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CBS News fires Charlie Rose

By J. Freedom du Lac

CBS said Tuesday that it has fired Charlie Rose “effective immediately,” following an extensive Washington Post report that detailed alleged unwanted sexual advances toward women by the 75-year-old broadcaster.

His firing was announced by CBS News President David Rhodes, who wrote in a midday memo to the network’s staff that the action “followed the revelation yesterday of extremely disturbing and intolerable behavior said to have revolved around [Rose’s] PBS program.”

“Despite Charlie’s important journalistic contribution to our news division, there is absolutely nothing more important, in this or any organization, than ensuring a safe, professional workplace — a supportive environment where people feel they can do their best work. We need to be such a place.”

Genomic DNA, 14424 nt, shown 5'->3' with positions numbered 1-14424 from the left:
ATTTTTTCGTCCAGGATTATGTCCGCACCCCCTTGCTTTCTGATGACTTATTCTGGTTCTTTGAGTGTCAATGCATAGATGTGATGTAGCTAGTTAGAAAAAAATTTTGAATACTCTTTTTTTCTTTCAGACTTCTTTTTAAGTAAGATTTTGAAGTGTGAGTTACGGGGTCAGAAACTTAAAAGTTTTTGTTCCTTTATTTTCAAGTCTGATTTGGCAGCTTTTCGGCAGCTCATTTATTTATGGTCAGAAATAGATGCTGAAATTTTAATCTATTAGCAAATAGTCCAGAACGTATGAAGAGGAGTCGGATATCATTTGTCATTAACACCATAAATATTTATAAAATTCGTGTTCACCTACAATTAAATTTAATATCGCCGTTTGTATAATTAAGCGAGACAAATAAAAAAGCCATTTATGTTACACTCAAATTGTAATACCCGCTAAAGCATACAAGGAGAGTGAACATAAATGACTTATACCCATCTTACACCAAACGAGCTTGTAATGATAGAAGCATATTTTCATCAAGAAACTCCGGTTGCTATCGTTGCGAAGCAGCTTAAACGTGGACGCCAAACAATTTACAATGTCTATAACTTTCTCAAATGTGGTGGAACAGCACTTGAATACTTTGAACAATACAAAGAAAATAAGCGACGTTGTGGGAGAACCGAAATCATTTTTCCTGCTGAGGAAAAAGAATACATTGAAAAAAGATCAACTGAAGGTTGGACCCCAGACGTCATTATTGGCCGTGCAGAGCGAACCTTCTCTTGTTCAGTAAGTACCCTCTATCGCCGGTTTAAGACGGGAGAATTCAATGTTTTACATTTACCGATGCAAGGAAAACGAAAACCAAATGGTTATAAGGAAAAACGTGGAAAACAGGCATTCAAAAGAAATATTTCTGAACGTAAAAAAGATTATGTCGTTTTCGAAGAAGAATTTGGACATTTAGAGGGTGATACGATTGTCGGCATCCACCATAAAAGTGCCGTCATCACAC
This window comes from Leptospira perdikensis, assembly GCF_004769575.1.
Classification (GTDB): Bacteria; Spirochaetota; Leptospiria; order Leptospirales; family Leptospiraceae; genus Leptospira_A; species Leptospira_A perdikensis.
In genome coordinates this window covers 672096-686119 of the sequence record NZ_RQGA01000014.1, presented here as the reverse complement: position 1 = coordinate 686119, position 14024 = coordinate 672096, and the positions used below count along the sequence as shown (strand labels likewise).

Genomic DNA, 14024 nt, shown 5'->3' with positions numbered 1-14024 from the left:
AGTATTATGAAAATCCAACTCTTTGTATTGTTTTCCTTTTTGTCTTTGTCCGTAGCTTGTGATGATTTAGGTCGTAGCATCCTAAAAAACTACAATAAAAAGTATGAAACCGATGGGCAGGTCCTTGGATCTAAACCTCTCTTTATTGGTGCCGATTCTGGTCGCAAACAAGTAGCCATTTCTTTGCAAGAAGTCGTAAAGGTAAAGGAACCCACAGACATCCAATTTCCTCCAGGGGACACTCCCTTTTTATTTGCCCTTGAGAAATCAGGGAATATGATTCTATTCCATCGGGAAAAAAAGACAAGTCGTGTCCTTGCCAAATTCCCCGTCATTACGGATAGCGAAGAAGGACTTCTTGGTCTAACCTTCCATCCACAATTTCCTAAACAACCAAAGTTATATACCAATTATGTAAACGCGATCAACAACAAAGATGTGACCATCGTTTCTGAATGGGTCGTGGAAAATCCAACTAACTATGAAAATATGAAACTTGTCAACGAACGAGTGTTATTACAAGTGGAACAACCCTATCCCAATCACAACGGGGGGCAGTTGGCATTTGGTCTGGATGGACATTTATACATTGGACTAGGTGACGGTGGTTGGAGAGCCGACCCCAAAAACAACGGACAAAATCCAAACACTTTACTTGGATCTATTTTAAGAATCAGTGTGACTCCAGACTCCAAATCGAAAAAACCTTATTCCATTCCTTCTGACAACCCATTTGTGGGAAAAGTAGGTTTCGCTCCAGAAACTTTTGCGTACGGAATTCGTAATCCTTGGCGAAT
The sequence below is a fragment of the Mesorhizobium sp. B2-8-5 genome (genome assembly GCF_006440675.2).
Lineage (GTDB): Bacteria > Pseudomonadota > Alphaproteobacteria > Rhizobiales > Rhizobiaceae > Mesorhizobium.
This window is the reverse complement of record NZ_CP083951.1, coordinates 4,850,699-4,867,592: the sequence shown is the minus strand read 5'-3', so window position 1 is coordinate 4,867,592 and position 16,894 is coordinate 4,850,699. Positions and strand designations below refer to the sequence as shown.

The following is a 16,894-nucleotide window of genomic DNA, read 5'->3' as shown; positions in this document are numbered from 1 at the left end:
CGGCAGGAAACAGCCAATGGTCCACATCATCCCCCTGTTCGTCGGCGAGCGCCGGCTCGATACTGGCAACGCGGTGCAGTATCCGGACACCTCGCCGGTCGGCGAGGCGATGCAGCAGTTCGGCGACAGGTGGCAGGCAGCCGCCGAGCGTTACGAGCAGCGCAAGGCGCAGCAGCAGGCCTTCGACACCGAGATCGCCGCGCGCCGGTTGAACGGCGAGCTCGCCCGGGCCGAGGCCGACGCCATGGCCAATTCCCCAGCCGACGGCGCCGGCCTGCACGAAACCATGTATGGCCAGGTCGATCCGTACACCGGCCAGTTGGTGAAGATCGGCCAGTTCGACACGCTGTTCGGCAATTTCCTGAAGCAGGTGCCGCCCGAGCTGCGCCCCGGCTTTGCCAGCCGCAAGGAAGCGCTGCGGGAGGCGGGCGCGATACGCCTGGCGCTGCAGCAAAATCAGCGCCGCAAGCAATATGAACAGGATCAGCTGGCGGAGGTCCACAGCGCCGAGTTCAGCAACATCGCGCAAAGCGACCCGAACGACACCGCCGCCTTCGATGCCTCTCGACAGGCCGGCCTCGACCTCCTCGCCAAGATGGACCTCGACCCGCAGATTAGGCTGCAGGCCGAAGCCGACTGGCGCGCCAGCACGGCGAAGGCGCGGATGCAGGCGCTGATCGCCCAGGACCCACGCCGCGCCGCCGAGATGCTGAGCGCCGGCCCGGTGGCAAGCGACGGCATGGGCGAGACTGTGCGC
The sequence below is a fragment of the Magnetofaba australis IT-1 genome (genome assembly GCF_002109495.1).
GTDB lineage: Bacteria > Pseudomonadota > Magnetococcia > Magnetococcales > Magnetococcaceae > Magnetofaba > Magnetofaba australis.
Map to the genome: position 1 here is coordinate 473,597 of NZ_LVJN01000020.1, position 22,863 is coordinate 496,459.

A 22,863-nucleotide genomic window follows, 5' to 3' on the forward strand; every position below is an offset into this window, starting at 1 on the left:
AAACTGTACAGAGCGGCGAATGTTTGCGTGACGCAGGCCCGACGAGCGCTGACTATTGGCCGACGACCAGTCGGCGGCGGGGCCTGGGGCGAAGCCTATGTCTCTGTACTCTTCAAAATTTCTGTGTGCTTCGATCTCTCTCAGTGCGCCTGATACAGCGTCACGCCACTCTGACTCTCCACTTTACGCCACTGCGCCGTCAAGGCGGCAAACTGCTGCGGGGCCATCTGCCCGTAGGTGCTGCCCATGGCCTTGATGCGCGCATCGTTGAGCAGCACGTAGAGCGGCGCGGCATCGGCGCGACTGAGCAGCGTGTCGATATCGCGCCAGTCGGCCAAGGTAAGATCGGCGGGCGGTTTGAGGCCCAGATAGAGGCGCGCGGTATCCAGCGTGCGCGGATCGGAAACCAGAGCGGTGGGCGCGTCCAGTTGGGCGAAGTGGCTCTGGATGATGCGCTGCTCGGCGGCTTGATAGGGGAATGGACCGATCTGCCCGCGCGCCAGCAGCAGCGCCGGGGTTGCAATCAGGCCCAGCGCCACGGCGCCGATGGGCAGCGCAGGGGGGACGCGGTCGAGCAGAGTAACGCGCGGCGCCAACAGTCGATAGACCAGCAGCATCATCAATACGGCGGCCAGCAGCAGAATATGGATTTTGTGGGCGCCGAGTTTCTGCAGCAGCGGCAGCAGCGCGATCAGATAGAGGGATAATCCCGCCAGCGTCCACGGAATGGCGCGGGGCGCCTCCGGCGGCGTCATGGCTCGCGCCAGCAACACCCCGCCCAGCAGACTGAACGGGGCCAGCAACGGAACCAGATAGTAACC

Rose — best known for his award-winning interview program on PBS — had co-hosted “CBS This Morning” since the show’s launch in 2012 and was a contributing correspondent for the network’s Sunday night show, “60 Minutes.”

Eight women, who were either employees or aspired to work for Rose at the “Charlie Rose” show, told The Post that he made unwanted sexual advances toward them between the late 1990s and 2011. Those advances included lewd phone calls, walking around naked in their presence, or groping their breasts, buttocks or genital areas, the women said.

Following The Post’s report, PBS and Bloomberg said they would halt distribution of Rose’s namesake interview program, which is produced by Charlie Rose Inc., an independent television production company.

In a statement provided to The Post, Rose said he deeply apologizes “for my inappropriate behavior.”

“I am greatly embarrassed. I have behaved insensitively at times, and I accept responsibility for that, though I do not believe that all of these allegations are accurate. I always felt that I was pursuing shared feelings, even though I now realize I was mistaken,” Rose said.

Rose has long been one of the most well-regarded names in TV news. His 2013 interview with Syrian president Bashar al-Assad won him both an Emmy and a Peabody Award and in 2015 he received the Walter Cronkite Excellence in Journalism Award.

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